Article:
AIR freight grew by over one fifth in 2010, in a sign of global economic recovery, but severe weather in Europe and North America dented passenger demand at the end of the year, the airline body IATA said yesterday.
Both passenger and freight demand have now exceeded pre-recession levels but freight volumes have dropped five per cent since the peak of the post-recession restocking boom in early 2010, the International Air Transport Association said.
IATA director-general Giovanni Bisignani said the world was moving again after an unprecedented decline in aviation demand in 2009. Airlines ended the year ahead of 2008 volumes but with a profit margin of only 2.7 per cent.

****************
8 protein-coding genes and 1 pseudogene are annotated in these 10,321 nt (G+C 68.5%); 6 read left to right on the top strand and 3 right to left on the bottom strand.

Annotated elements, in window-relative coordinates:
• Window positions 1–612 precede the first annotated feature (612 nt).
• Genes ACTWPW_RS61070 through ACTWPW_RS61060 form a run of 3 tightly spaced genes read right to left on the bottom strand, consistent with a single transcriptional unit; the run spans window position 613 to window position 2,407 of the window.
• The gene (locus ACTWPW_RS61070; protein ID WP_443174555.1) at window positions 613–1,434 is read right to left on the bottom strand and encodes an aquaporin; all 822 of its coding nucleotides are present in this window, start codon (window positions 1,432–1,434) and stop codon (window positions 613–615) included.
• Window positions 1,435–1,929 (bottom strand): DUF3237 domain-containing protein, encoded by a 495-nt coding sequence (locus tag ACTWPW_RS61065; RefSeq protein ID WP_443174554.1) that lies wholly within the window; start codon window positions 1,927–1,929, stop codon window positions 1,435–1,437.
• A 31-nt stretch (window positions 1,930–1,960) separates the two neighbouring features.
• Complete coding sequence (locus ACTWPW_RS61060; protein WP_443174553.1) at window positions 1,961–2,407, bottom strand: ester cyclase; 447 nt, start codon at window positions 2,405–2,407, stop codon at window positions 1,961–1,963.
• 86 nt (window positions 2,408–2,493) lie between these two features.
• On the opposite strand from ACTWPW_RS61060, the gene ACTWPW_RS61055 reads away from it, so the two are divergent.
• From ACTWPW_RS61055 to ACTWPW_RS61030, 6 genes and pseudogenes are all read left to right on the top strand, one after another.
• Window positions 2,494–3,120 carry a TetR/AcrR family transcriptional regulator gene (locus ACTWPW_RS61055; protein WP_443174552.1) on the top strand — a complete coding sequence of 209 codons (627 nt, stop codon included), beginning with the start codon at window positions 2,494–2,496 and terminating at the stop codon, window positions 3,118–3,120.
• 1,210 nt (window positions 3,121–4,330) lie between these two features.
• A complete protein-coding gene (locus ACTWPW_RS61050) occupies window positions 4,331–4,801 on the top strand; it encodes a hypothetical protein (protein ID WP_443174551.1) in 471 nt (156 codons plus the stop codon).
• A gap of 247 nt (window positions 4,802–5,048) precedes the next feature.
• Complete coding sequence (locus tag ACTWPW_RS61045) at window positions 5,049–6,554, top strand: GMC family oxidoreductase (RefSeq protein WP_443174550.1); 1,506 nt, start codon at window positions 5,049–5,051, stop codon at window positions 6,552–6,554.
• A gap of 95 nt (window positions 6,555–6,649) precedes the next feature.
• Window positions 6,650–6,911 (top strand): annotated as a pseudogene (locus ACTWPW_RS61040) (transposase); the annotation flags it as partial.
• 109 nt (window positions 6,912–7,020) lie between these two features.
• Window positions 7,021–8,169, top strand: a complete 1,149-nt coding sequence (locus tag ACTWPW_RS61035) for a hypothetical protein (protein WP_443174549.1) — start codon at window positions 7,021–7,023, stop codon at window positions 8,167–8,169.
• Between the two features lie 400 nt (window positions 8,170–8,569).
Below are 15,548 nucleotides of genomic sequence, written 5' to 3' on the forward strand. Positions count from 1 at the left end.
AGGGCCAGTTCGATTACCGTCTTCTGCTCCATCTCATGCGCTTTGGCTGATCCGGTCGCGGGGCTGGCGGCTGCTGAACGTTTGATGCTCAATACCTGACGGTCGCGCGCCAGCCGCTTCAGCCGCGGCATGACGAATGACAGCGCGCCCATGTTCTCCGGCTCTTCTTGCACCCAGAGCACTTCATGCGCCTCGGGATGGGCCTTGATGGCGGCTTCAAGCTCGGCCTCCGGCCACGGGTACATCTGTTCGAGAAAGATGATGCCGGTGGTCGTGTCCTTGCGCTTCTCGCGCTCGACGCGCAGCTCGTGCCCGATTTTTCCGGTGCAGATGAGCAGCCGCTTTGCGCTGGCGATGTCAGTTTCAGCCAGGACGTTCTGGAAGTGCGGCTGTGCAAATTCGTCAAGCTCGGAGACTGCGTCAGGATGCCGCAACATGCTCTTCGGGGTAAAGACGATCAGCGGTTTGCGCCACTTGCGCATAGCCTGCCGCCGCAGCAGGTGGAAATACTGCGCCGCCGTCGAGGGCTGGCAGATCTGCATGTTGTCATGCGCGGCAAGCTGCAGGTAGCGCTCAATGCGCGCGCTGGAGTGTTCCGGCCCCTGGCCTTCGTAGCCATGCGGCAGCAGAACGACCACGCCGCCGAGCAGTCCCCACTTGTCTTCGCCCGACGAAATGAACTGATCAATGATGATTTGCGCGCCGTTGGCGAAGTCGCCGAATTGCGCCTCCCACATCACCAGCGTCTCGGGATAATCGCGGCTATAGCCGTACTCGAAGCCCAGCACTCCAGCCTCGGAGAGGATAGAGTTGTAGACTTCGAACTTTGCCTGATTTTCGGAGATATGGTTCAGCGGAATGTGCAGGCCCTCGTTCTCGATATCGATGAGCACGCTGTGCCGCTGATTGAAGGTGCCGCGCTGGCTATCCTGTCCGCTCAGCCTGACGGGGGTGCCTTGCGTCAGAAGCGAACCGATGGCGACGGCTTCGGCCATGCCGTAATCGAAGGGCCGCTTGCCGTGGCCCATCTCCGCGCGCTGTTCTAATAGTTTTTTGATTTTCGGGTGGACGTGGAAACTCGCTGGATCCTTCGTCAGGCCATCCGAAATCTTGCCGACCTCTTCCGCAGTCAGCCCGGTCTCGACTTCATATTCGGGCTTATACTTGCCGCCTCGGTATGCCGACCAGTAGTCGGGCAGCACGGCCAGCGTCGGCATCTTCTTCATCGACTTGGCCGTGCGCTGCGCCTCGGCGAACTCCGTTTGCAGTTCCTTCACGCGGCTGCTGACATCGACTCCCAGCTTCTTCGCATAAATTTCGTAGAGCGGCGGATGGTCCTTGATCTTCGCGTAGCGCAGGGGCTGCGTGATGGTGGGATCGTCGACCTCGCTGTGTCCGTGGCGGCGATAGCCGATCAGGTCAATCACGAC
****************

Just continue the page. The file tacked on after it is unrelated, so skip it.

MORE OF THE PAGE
“The challenge is to turn the demand for mobility into sustainable profits,” he said.
Demand for air cargo -- an important indicator of world trade flows -- was 6.7 per cent higher in December than a year earlier after rising 5.4 per cent in November, to show a 20.6 per cent rise for the full year, IATA’s monthly traffic data showed.
The World Trade Organisation has projected that global trade rebounded by a record 13.5 per cent in 2010. IATA estimates that some 30 per cent of world trade by value -- more expensive goods than bulk cargos -- are moved by air.
With freight demand growth oscillating between 35.2 per cent in May and 5.8 per cent in November, the industry is heading towards a more normal growth pattern in line with historical growth rates of five to six per cent. Severe weather in North America and Europe dented passenger demand in December, with growth slowing to 4.9 per cent from 8.2 per cent. in November.
City A.M. Reporter